Climate models outputs, particularly the reanalysis datasets, output wind speeds as zonal and meridional averages for the modelled time period (typically 1, 3 or 6 hours). So we get a 2-dimensional vector, the U and V values, each of which is signed. Together, they give us a mean wind speed, and a mean direction.

There are some oddities there, as I understand it. If the wind within one interval were 9 m/s due East for half the time, then 9 m/s due West for the other half, then the UV values would be (0, 0). That's a very contrived case, just to illustrate the netting off for any wind that switches sign on either the U or V directions.

Some reanalysis datasets fix this part of the problem by giving mean wind speeds as well as mean UV components.

But for the estimation of wind electricity generation , what we really need are the mean power densities ($\mathrm{W/m^2}$ in the vertical plane) of wind, at turbine hub height (typically 80m or so). That way, we can multiply the swept area of the blades, by the mean power densities, and combine with a modified version of the turbine power curve, to estimate electricity generation.

Now, the relationship between wind speeds and power densities is cubic. But the average of a cubed value is not the same as the cube of the averaged value. So, taking the cube of average wind speeds is not the same as taking the average of the cube of wind speeds. And then there's the possibility of positive or negative correlations between wind speeds and atmospheric pressure, which would also mess with the averaging.

Is there an analysis of the impact of these distortions on our ability to model & predict wind power generation?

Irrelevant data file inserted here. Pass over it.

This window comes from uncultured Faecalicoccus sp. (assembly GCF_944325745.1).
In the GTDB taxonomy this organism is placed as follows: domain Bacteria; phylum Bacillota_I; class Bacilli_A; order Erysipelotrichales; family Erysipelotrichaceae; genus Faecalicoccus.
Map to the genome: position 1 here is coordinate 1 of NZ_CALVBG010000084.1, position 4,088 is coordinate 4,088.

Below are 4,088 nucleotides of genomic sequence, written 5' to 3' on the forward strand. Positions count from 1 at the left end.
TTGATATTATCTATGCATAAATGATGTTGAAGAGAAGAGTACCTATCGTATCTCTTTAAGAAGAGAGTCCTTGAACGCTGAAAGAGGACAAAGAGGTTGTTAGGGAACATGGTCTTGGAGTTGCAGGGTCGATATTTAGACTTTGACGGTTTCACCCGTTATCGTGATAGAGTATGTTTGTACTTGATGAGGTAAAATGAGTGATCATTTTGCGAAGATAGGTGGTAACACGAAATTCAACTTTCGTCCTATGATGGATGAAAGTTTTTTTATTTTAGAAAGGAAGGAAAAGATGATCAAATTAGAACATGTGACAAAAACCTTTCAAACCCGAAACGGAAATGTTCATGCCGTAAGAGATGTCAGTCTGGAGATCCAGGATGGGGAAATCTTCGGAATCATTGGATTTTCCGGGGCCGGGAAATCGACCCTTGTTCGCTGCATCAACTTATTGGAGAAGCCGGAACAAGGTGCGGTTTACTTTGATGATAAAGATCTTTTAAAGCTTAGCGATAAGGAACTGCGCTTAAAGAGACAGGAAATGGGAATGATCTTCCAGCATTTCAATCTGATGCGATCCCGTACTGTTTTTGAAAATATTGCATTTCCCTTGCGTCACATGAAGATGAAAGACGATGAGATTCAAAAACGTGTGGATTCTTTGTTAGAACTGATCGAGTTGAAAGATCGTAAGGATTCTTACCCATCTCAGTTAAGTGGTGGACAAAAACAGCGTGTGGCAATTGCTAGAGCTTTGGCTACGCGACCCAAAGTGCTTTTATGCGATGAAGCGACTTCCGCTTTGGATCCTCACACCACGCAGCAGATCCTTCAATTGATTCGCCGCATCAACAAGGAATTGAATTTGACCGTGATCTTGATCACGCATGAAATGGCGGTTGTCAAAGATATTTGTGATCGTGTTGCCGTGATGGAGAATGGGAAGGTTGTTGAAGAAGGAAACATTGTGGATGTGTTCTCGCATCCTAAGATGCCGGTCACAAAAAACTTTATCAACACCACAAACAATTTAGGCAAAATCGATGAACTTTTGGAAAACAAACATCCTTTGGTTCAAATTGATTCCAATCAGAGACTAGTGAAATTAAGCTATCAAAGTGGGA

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    $\begingroup$ I can't answer the actual question... off the top of my head, there's clearly no way that one can produce a credible prediction of wind energy resource from mean wind speeds alone... but perhaps a combination of mean wind speeds over long time periods and a wide area, plus more detailed info for a short time and a specific site, plus some judicious assumptions...? $\endgroup$ Commented Sep 3, 2014 at 11:02
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    $\begingroup$ Speed is a scalar quantity, and has no direction associated with it. Velocity is speed + direction. The question might be a bit clearer if you rephrase it with that terminology. Do the models you're looking at contain anything other than the mean those wind fields? An hourly mean plus a variance estimate would probably be sufficient for a reasonably decent power density model... $\endgroup$
    – naught101
    Commented Sep 8, 2014 at 13:06
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    $\begingroup$ These distortions are important; this is one reason why the US DOE supported NREL and others to develop high spatial (2km horizontal) and temporal resolution (5 minute) data sets to investigate grid integration of wind energy. These are based on ERA and other reanalysis. Most consultants use very hi-res flow models for a specific site. Also, a turbine power curve is not really very accurate. Power output depends on the rate and magnitude of the change in wind speed, wind veer with height, change of wind speed with height, turbine maintenance record, dust and dirt on the blades,.... $\endgroup$ Commented Sep 14, 2014 at 3:32